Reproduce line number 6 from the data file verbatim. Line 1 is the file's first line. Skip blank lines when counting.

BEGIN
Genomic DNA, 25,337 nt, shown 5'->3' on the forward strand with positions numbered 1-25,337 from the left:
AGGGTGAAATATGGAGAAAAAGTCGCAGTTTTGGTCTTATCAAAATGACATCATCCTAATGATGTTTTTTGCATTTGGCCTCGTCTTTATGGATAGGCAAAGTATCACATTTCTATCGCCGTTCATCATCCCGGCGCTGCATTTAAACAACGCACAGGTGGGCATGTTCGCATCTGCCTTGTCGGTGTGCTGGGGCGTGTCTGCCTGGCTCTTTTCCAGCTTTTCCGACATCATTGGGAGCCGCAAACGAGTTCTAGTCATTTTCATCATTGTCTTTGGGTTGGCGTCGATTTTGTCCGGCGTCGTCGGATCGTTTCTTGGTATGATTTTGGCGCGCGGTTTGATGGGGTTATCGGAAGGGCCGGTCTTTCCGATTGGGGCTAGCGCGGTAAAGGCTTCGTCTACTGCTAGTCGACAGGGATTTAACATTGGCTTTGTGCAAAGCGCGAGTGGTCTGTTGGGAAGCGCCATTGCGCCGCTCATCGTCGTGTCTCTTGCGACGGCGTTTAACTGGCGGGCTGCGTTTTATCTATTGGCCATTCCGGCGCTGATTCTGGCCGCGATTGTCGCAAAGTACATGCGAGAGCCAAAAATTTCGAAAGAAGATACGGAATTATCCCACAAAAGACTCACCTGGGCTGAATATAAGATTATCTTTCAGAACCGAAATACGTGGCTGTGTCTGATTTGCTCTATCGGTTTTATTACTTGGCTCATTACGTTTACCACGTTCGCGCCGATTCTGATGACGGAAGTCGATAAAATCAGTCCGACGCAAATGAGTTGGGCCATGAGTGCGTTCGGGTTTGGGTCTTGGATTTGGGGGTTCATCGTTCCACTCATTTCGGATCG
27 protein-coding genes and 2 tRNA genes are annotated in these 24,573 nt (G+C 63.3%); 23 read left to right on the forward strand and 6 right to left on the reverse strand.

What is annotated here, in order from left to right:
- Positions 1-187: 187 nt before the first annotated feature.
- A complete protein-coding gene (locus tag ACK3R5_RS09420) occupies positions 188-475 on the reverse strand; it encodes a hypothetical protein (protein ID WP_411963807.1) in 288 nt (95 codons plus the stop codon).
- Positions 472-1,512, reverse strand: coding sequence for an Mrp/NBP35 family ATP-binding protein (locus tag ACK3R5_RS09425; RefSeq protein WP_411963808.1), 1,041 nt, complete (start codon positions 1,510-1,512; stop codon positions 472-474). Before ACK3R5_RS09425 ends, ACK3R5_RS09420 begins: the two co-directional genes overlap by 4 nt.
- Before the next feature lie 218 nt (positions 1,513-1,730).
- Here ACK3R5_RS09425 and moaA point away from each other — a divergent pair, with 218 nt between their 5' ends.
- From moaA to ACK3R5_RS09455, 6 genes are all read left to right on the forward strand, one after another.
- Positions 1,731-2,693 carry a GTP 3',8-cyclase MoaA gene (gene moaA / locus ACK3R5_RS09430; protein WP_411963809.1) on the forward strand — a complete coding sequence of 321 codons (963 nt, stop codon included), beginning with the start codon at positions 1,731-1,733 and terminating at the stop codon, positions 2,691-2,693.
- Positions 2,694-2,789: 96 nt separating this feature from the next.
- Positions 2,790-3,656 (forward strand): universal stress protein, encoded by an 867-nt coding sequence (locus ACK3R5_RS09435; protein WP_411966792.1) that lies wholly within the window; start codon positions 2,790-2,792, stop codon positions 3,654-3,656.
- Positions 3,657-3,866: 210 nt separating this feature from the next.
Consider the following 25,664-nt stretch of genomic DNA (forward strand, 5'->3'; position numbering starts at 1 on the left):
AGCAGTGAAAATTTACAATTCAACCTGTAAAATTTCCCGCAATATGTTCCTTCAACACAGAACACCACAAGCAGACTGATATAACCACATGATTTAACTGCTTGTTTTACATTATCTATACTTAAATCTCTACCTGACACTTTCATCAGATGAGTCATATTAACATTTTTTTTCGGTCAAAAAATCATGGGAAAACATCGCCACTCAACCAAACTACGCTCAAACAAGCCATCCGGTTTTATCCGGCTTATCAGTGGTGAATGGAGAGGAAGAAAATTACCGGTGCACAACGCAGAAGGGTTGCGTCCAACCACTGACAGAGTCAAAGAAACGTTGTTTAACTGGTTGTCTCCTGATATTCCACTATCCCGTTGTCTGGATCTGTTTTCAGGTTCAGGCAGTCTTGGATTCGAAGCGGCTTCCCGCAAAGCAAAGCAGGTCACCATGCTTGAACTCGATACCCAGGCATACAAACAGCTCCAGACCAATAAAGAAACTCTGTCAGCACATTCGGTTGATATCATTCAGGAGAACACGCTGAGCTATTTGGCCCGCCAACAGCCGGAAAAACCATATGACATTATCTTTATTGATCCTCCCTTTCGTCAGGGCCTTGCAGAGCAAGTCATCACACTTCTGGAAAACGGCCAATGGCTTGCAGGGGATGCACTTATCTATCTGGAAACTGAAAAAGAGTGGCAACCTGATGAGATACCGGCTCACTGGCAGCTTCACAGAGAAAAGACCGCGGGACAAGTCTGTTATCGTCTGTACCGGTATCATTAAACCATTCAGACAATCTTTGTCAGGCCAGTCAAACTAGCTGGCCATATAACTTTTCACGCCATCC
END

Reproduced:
- A complete protein-coding gene (locus tag ACK3R5_RS09420) occupies positions 188-475 on the reverse strand; it encodes a hypothetical protein (protein ID WP_411963807.1) in 288 nt (95 codons plus the stop codon).